Oracle Enterprise Linux Public YUM Server

Oracle Enterprise Linux (OEL) is a popular distribution for installing Oracle BI Server. Often client installs involve multiple sets of machines covering development, QA and production. One of the simple approaches to laying down the OS layer for these installs is do the plain vanilla OS install and them simply add the oracle-validated package which brings in the packages required by Oracle.

Local Repository

If you’ve got a local repository at your disposal this is particularly quick. A local repository is a single machine on your internal network that regularly gets updates to all the packages for the versions of OEL for which you’ve purchased Oracle support. Only the “network” level of support is required so this is a pretty low cost option (about $120). If you don’t have a local repository available you can take some time to build one. In exchange for some work now, you can update servers at the speed of your internal network from now on. You can find the Oracle maintained instructions here.

Static Repository

If support is not an option or not an option in your install timeframe one approach is to create a local repository based on the install media. This will require at least briefly running an http server. I’ve found this very useful when installing the first OEL OBIEE systems at a client while on a tight time schedule. You won’t get updates but all you have to do after the vanilla OS install is drop the file in the /etc/yum.repos.d directory and you are all set to start issuing yum commands.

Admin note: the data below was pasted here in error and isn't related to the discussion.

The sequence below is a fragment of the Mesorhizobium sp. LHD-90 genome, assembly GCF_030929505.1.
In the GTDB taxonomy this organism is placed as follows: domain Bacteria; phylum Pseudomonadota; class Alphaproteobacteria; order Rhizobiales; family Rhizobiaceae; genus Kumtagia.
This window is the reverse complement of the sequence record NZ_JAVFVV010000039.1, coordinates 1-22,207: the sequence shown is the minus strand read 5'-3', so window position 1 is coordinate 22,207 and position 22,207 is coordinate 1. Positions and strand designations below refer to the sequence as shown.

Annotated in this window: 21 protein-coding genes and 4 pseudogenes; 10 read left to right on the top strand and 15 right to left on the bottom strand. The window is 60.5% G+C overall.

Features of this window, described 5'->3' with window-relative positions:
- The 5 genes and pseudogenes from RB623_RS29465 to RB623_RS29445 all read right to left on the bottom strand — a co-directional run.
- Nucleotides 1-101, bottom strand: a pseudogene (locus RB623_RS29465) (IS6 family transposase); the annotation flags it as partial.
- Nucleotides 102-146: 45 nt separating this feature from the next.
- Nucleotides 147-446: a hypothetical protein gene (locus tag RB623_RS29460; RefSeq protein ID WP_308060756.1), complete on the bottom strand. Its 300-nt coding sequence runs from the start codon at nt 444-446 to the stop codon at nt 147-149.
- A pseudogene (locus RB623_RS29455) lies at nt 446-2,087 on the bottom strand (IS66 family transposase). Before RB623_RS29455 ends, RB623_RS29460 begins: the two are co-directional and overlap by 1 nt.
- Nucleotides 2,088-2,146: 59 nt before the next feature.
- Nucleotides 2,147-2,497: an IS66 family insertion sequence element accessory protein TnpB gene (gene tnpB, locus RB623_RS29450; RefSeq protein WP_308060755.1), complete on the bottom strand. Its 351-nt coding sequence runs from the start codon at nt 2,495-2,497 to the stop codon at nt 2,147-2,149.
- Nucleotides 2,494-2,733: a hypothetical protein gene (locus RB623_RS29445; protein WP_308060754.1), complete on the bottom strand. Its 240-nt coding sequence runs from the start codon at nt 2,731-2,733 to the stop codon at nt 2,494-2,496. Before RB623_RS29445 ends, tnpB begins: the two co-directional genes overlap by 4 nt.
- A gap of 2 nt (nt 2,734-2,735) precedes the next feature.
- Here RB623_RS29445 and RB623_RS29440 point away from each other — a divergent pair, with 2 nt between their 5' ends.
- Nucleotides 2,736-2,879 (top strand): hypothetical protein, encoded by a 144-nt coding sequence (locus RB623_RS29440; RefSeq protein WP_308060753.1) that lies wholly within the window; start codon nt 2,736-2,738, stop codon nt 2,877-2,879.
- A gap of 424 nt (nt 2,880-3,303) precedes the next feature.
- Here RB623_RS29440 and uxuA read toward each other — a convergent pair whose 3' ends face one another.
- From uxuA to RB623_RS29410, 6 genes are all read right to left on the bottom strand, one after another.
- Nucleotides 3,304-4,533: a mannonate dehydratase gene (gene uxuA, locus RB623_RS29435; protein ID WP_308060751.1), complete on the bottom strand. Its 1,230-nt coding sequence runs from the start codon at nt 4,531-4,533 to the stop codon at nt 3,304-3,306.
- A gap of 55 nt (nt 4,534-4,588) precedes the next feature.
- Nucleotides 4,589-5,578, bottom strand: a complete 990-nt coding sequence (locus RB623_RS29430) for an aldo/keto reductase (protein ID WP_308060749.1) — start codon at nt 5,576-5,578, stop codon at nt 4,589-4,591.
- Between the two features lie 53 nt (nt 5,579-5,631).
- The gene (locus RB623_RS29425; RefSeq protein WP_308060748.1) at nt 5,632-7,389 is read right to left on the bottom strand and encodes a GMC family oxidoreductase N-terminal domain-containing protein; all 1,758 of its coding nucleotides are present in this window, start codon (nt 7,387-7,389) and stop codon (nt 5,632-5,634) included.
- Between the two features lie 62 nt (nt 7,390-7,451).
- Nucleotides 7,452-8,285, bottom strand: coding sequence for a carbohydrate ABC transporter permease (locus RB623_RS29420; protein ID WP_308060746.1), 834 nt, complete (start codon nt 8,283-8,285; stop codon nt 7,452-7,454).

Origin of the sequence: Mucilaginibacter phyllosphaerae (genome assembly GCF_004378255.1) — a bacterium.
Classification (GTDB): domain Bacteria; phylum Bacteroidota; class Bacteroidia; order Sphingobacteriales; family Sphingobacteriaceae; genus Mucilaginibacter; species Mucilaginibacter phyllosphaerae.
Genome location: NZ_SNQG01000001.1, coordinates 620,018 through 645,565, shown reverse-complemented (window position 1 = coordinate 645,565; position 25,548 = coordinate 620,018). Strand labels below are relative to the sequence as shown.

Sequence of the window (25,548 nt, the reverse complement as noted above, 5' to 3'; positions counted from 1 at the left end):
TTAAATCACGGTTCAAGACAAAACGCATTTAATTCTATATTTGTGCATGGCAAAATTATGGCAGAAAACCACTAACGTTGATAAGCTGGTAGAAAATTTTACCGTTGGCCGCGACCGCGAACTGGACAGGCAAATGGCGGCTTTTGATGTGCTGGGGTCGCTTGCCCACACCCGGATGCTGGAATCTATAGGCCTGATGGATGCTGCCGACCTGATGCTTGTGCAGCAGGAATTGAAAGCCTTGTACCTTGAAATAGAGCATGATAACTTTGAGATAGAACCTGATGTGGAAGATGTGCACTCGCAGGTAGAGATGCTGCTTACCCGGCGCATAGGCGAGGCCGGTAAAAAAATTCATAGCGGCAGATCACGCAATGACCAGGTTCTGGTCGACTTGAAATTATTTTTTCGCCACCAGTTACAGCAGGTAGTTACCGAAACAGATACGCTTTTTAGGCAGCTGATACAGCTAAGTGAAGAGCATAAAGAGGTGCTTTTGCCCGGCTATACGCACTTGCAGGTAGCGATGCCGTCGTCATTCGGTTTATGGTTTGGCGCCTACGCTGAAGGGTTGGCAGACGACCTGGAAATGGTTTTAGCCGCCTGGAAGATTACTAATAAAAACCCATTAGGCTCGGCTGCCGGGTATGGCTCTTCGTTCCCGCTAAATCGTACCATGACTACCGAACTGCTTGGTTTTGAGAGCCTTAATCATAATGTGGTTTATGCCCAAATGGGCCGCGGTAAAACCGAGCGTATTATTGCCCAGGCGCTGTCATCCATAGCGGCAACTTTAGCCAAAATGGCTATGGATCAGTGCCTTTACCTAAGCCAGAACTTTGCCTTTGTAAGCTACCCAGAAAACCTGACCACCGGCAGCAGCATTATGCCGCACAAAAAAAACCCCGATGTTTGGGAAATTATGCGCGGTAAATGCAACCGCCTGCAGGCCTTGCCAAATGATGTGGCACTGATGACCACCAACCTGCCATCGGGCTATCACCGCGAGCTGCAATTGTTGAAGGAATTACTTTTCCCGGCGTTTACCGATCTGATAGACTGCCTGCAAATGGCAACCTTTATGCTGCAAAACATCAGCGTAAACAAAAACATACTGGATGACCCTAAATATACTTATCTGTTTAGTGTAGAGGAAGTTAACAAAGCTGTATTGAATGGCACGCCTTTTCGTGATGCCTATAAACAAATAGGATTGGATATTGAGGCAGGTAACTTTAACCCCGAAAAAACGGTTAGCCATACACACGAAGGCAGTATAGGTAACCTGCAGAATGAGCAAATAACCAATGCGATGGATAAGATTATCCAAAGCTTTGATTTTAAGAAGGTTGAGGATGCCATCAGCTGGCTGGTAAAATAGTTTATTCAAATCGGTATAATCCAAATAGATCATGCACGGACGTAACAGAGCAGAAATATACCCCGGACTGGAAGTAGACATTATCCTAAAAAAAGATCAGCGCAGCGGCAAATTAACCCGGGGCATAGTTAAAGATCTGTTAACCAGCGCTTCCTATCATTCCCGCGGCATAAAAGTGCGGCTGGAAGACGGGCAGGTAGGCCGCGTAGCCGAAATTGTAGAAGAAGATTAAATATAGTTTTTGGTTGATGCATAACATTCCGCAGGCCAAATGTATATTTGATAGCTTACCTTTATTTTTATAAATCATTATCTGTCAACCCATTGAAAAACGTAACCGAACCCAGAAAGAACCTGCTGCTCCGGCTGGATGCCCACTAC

Oracle Public YUM

So why isn’t there a BI Lab recipe for creating a repository from the install media? A while back Oracle setup a public YUM site that effectively provides the same services. So now all you need to do is point to their server. This does not require any support agreement and doesn’t provide the updates you would get with the support agreement. However it does provide you with easy access to the packages such as oracle-validated and you can use it to upgrade to the current OS version. For example for Enterprise Linux 5.x:

cd /etc/yum.repos.d

Edit the file to enable the sections you’ll need. For an OEL 5.5 64 bit install I enabled el5_u5_base, ol5_u5_base, el5_addons and el5_oracle_addons. You enable them by changing “enabled=0″ to “enabled=1″.

Verify with:

yum list


yum search oracle-validated


yum install oracle-validated

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